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Three Opposition Activists Remain in Detention After July Violence

  • Heng Reaksmey

A man, with his hands painted with words that translate to "Release", demonstrate to demand the release of five opposition members of parliament, as police officers block a street near the Phnom Penh Municipal Court in central Phnom Penh, Cambodia, July 1

A man, with his hands painted with words that translate to "Release", demonstrate to demand the release of five opposition members of parliament, as police officers block a street near the Phnom Penh Municipal Court in central Phnom Penh, Cambodia, July 1

Rights groups are calling for the release of three opposition activists who have been held in detention since violent clashes with security forces in July.

The activists have been held despite a political deal last month between the ruling Cambodian People’s Party and the opposition Cambodia National Rescue Party, one that freed seven lawmakers and another supporter on bail. They too had been arrested following the July 15 clashes and are still facing charges of up to 30 years in prison for insurrection and incitement of violence.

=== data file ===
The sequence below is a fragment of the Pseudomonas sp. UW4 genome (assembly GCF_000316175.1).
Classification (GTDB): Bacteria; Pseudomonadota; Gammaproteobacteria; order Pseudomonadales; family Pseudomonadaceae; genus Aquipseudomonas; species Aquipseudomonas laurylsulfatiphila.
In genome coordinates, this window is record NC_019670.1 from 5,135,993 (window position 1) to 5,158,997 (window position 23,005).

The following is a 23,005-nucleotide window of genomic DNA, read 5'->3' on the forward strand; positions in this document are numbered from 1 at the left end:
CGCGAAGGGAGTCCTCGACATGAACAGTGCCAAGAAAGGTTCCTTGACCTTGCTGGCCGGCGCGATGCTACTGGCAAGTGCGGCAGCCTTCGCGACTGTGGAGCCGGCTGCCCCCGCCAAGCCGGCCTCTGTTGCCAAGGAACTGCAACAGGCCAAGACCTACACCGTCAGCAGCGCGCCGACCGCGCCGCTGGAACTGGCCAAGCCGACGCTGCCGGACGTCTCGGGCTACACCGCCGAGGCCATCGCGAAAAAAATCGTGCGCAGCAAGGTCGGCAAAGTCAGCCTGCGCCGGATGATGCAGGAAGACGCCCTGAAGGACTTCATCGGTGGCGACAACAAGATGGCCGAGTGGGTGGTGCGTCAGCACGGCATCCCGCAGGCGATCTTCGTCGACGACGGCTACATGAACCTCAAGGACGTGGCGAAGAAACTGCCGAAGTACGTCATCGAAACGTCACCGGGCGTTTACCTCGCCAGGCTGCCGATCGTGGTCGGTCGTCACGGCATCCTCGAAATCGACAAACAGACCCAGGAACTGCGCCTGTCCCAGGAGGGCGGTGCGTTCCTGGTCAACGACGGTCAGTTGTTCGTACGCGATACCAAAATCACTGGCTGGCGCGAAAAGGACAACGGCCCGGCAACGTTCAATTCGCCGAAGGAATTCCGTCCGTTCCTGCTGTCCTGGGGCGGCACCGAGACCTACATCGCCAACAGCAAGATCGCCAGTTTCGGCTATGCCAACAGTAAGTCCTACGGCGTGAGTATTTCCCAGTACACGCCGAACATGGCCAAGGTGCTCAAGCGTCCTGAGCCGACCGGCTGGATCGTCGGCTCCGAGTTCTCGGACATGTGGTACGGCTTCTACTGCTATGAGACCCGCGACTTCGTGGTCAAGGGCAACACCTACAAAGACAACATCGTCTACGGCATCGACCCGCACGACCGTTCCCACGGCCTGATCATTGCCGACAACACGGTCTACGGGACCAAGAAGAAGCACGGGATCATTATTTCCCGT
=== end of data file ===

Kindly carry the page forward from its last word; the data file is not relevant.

On Wednesday, rights groups called for the release of the remaining detained activists.

“Khin Chamreun is married with two children, one girl aged six and one boy aged two,” the rights group Licadho said in a statement calling for their release. “San Kimheng is married with no children and lives with his wife and parents in Phnom Penh. Neang Sokhun is single and studies at the Wat Prek Eng Pagoda. His mother lives in Kampong Thom province.”

The three men are being held at CC1 prison and have been denied visitation by family members, Licadho said.

“This denial of the right to family visits appears to be nothing more than political retribution to further punish these men” said Licadho’s director, Naly Pilorge, said in a statement. “Cambodian authorities must acknowledge that family visits are not a privilege but a basic human right that must be available to all. We call on authorities to grant these men immediate access to their families and friends.”

Rights workers say the men are being held due to political differences between the ruling party and opposition and to push the Rescue Party to fully join National Assembly sessions.

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